The author of the new study advised: “At the global level, our excess mortality estimates are very similar to those reported by The Economist, the only other source of COVID-19 excess mortality at a global scale for a similar time period.”

What is excess mortality?

According to Our World In Data – a collaboration between Oxford researchers and the non-profit Global Change Data Lab –  excess mortality is a term “used in epidemiology and public health that refers to the number of deaths from all causes during a crisis above and beyond what we would have expected to see under ‘normal’ conditions”.

Excess mortality captures not only the confirmed deaths caused by the pandemic, but also “COVID-19 deaths that were not correctly diagnosed and reported, as well as deaths from other causes that are attributable to the overall crisis conditions.”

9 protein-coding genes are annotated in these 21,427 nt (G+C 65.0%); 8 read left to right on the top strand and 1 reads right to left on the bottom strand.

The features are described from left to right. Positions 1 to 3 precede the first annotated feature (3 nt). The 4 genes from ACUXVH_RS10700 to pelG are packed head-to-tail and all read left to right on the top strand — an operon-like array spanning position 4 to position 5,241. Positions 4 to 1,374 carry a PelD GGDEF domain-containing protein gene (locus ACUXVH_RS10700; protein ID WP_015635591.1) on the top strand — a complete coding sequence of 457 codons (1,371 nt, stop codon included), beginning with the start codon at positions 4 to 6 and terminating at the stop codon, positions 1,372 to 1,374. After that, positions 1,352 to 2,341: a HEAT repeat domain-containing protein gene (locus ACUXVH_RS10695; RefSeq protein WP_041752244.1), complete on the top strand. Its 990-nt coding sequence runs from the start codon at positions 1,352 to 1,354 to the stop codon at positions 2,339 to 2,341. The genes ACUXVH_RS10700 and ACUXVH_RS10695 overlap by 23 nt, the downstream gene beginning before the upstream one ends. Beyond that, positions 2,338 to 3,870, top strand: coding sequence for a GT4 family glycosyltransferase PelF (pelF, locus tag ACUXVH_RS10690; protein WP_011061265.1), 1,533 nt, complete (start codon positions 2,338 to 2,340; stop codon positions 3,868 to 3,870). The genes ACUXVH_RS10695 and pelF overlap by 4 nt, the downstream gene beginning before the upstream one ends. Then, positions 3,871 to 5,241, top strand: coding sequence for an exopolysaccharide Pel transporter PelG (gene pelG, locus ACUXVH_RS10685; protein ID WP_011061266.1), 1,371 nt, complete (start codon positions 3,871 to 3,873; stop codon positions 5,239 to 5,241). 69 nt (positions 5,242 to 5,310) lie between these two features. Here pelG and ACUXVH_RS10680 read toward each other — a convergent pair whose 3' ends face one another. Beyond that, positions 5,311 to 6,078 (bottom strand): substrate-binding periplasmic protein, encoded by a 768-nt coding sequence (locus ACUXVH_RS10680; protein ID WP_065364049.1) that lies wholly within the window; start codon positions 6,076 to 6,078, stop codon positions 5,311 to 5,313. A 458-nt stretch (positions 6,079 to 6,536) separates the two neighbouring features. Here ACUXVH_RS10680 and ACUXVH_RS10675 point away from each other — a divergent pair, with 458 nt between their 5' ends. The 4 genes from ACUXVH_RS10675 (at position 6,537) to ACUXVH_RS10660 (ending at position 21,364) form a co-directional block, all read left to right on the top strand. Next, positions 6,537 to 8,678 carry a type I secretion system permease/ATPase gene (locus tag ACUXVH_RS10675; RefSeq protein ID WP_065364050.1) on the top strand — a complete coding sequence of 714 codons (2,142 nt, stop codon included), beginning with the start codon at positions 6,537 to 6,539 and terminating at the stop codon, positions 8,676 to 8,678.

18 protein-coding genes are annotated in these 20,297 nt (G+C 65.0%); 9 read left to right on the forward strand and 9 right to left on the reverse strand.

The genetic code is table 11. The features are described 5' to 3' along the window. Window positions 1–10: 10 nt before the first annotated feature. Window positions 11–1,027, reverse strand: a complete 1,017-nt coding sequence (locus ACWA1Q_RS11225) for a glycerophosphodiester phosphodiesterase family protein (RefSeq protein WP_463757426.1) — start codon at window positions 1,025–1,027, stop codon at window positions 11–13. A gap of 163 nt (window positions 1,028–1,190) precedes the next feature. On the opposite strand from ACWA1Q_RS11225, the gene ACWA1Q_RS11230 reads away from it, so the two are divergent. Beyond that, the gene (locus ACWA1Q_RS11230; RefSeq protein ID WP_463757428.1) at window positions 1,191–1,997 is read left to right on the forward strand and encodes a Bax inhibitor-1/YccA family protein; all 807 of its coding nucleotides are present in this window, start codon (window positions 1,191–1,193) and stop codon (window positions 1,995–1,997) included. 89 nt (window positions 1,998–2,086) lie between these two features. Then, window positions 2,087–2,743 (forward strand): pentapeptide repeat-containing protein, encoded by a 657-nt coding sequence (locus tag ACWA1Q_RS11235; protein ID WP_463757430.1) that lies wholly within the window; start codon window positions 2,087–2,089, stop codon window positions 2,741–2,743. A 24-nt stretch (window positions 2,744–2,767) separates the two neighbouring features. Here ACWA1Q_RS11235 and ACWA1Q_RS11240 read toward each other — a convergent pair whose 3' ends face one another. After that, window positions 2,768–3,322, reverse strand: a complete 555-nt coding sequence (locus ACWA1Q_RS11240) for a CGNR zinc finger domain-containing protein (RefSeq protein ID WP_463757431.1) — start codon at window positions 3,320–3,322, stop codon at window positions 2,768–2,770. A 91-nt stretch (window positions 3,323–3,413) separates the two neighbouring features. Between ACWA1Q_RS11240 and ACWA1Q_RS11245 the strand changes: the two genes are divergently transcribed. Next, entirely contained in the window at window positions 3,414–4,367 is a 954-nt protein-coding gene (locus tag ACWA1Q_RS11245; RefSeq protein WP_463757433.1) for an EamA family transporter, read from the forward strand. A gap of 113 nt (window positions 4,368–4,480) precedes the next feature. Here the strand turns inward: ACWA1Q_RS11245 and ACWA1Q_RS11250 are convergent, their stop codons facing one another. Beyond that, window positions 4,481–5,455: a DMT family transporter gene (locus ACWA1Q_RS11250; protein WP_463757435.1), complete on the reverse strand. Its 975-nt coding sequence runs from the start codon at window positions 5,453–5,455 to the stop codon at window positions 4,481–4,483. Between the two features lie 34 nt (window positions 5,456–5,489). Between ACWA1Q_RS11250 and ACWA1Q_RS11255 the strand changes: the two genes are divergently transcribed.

It’s a crucial measurement, but it can’t be known precisely. Only an estimate can be arrived at.

So, when The Economist talks about seven million to 13 million excess deaths in relation to the pandemic, it’s making this calculation: these deaths weren’t expected based on previous trends, the pandemic is the new and powerful element, therefore these excess deaths are most likely related to COVID-19.

Worldwide breakdown of findings

The global rate of excess mortality due to COVID-19 was 120.3 deaths per 100,000 of the population.

But this rate varied greatly: Twenty-one countries had an excess mortality rate that exceeded 300 deaths per 100 000 of the population.

The rate was highest in Russia: 374.6 deaths per 100,000.

Mexico has 325.1 deaths per 100,000.

Wealthy America was well above the global average with 179.3 deaths per 100,000.